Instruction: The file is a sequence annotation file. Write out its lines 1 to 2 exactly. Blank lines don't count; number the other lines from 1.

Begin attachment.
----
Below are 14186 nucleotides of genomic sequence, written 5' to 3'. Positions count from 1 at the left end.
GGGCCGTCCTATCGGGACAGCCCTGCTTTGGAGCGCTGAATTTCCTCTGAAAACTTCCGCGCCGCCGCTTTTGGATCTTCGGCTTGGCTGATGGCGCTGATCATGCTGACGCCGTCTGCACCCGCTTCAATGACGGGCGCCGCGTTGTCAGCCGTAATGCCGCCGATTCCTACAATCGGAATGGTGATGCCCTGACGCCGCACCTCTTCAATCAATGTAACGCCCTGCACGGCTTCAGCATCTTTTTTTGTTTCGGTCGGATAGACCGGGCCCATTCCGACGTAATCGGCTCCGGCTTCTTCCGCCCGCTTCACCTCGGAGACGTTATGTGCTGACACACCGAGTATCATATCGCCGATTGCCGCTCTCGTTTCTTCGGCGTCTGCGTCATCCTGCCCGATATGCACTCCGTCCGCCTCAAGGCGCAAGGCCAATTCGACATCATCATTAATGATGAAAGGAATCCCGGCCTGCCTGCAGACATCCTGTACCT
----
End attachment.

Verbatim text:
Below are 14186 nucleotides of genomic sequence, written 5' to 3'. Positions count from 1 at the left end.
GGGCCGTCCTATCGGGACAGCCCTGCTTTGGAGCGCTGAATTTCCTCTGAAAACTTCCGCGCCGCCGCTTTTGGATCTTCGGCTTGGCTGATGGCGCTGATCATGCTGACGCCGTCTGCACCCGCTTCAATGACGGGCGCCGCGTTGTCAGCCGTAATGCCGCCGATTCCTACAATCGGAATGGTGATGCCCTGACGCCGCACCTCTTCAATCAATGTAACGCCCTGCACGGCTTCAGCATCTTTTTTTGTTTCGGTCGGATAGACCGGGCCCATTCCGACGTAATCGGCTCCGGCTTCTTCCGCCCGCTTCACCTCGGAGACGTTATGTGCTGACACACCGAGTATCATATCGCCGATTGCCGCTCTCGTTTCTTCGGCGTCTGCGTCATCCTGCCCGATATGCACTCCGTCCGCCTCAAGGCGCAAGGCCAATTCGACATCATCATTAATGATGAAAGGAATCCCGGCCTGCCTGCAGACATCCTGTACCT